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Solid Brass

Rate It! Avg: 3.5 (47 ratings)
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Solid Brass album cover
01
Right Turn Clyde
4:11
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02
7 X 4 X 1
2:33
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03
I Always Thought You Were An Asshole
3:41
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04
And You Won
2:47
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05
New Cop Car
5:06
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06
Texas Minute
4:05
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07
Deviant Gesture Catalog
3:50
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08
Takes About an Hour: Epilepsy
3:52
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09
Pop Man
3:29
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10
Pop Man (version)
3:28
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11
Pressure Point
4:21
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Album Information
EDITOR'S PICK

Total Tracks: 11   Total Length: 41:23

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They Say All Music Guide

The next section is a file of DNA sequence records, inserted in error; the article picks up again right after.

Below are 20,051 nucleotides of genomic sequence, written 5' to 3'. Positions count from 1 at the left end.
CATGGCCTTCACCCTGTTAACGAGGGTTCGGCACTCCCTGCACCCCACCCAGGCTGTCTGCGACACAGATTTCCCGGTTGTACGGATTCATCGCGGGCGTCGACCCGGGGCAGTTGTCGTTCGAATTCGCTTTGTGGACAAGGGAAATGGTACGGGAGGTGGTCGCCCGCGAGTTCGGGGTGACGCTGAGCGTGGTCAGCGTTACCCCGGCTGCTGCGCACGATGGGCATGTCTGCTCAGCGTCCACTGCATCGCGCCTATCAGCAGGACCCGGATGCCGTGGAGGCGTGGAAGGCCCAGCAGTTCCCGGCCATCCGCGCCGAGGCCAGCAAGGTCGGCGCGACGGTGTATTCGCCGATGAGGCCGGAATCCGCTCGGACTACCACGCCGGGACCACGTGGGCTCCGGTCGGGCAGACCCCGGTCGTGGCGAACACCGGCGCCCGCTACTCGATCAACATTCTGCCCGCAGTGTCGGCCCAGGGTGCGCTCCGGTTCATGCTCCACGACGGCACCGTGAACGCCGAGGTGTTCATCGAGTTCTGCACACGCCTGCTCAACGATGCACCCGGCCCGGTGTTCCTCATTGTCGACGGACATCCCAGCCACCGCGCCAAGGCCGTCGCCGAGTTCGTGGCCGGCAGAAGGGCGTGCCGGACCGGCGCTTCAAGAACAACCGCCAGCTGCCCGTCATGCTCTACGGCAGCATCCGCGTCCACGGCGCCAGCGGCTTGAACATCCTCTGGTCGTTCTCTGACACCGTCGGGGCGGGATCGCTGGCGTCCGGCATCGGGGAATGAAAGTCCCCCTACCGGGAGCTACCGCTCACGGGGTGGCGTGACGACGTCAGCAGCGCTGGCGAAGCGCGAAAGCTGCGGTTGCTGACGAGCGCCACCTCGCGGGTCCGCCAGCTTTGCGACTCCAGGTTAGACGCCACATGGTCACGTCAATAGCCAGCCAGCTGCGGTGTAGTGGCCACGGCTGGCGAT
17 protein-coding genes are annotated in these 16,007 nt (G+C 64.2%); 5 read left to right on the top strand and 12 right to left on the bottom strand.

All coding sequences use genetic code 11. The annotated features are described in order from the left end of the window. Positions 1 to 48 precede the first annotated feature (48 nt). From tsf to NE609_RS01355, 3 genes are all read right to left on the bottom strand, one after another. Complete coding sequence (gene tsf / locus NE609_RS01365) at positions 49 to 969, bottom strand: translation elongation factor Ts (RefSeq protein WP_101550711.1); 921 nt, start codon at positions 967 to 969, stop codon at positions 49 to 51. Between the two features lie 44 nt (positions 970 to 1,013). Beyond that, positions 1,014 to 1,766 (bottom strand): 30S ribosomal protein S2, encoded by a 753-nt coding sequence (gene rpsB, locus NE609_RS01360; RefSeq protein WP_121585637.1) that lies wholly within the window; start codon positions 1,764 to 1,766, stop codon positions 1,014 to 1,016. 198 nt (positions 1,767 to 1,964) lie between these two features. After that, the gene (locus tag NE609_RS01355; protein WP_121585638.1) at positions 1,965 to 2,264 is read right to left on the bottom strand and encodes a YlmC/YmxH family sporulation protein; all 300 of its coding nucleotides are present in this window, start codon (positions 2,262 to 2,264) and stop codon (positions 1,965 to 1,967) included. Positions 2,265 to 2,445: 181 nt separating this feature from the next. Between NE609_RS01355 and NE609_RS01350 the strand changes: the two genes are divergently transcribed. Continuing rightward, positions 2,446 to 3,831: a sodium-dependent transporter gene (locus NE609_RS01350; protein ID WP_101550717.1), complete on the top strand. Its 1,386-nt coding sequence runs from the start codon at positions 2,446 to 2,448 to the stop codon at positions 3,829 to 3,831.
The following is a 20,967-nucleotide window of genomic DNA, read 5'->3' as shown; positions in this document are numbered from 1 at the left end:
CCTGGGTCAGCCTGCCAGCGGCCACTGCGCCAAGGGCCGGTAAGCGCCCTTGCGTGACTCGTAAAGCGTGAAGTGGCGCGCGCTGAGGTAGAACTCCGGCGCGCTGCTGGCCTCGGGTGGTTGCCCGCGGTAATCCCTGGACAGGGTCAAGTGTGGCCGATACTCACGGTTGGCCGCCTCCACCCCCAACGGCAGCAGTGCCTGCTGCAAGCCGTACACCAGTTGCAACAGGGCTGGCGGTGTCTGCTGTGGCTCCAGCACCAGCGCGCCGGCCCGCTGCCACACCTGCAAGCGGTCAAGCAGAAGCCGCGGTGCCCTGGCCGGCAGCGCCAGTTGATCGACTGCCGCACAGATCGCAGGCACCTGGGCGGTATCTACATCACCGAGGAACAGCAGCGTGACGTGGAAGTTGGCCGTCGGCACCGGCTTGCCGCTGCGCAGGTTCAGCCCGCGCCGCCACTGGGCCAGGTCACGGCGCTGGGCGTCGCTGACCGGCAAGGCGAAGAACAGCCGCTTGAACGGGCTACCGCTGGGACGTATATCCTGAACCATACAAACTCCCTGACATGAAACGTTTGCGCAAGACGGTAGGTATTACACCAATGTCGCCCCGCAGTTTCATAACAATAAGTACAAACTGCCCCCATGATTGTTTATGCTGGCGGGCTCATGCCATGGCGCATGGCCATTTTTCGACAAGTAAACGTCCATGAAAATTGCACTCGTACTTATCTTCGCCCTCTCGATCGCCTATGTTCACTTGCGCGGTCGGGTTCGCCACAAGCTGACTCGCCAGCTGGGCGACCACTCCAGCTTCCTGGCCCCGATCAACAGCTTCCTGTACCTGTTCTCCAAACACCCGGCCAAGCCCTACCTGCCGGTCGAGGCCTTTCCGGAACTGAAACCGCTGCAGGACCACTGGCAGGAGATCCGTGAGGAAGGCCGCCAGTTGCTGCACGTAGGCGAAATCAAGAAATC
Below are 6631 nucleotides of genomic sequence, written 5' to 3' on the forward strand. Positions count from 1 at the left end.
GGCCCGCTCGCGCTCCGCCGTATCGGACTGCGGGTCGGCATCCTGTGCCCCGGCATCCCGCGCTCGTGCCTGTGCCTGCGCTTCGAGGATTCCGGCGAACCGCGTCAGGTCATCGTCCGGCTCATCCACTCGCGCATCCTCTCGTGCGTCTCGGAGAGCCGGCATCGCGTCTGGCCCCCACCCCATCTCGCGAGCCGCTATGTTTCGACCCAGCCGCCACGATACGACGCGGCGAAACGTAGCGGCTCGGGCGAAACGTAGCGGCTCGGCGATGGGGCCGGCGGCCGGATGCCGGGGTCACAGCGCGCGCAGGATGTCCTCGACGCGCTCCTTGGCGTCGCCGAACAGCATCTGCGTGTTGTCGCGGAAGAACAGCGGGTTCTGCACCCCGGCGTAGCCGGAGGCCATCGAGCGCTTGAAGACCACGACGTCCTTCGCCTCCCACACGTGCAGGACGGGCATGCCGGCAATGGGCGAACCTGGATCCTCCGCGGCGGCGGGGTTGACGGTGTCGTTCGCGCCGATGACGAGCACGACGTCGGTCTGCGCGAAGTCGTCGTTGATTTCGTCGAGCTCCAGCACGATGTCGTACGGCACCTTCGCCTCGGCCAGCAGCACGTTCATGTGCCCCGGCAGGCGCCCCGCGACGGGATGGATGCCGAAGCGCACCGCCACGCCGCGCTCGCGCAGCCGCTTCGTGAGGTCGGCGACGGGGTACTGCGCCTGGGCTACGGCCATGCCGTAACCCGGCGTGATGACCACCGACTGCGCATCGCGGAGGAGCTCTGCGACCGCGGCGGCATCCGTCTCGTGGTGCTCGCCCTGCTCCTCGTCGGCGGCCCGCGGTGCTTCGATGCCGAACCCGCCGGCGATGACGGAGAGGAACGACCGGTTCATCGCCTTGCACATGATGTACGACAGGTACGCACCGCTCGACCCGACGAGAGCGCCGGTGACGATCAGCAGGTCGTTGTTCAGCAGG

The quartet’s second and final album, Brass shows the band fully in thrall of the wound-up aggro/artpunk demons that made them create such thrilling music. ‘Post-hardcore’ was the term most often thrown around at them in print — while an open-ended description, it does accurately imply the combination of sheer energy at play along with a desire to avoid the obvious strictures most hardcore and punk had long fallen into. Casebolt and Lorinczi make for a fine rhythm section, throwing in unexpected but sharp, brusque twists and turns throughout. They keep the beat going, but it’s the addition of those quick changes that help make Circus Lupus really fun (inasmuch as said quartet were ever fun — maybe ‘gripping’ is the better word). Casebolt in particular has some nice fills she tosses in from time to time — not done to show off, but to increase the variety and texture. Meantime, Hamley’s guitar runs from spindly, nervy feedback sheets to clench-yer-fists riffing — the brilliantly titled “I Always Thought You Were an Asshole” captures both well. The musicians always sound like they’re building up to one fierce climax after another, an approach that’s less tiresome or rote than might be thought. Everything sounds it really is about to wind up completely and then explode. Thomson, meanwhile, rants over the top of it all with appropriate, hoarse passion, often sounding barely able to contain his rage. If his lyrics sometimes read like bad poetry in print, his delivery, if not conventionally catchy, still has a strong, certain something. Consider his agonized questions about possible abuse on “Texas Minute” or his work on the fine cover of Theatre of Hate’s “Heathen.” CD versions of the album include an earlier single as bonus tracks, allowing a listener to compare the album and single takes of the band’s best song, the searing, anthemic call-and-response “Pop Man.” – Ned Raggett

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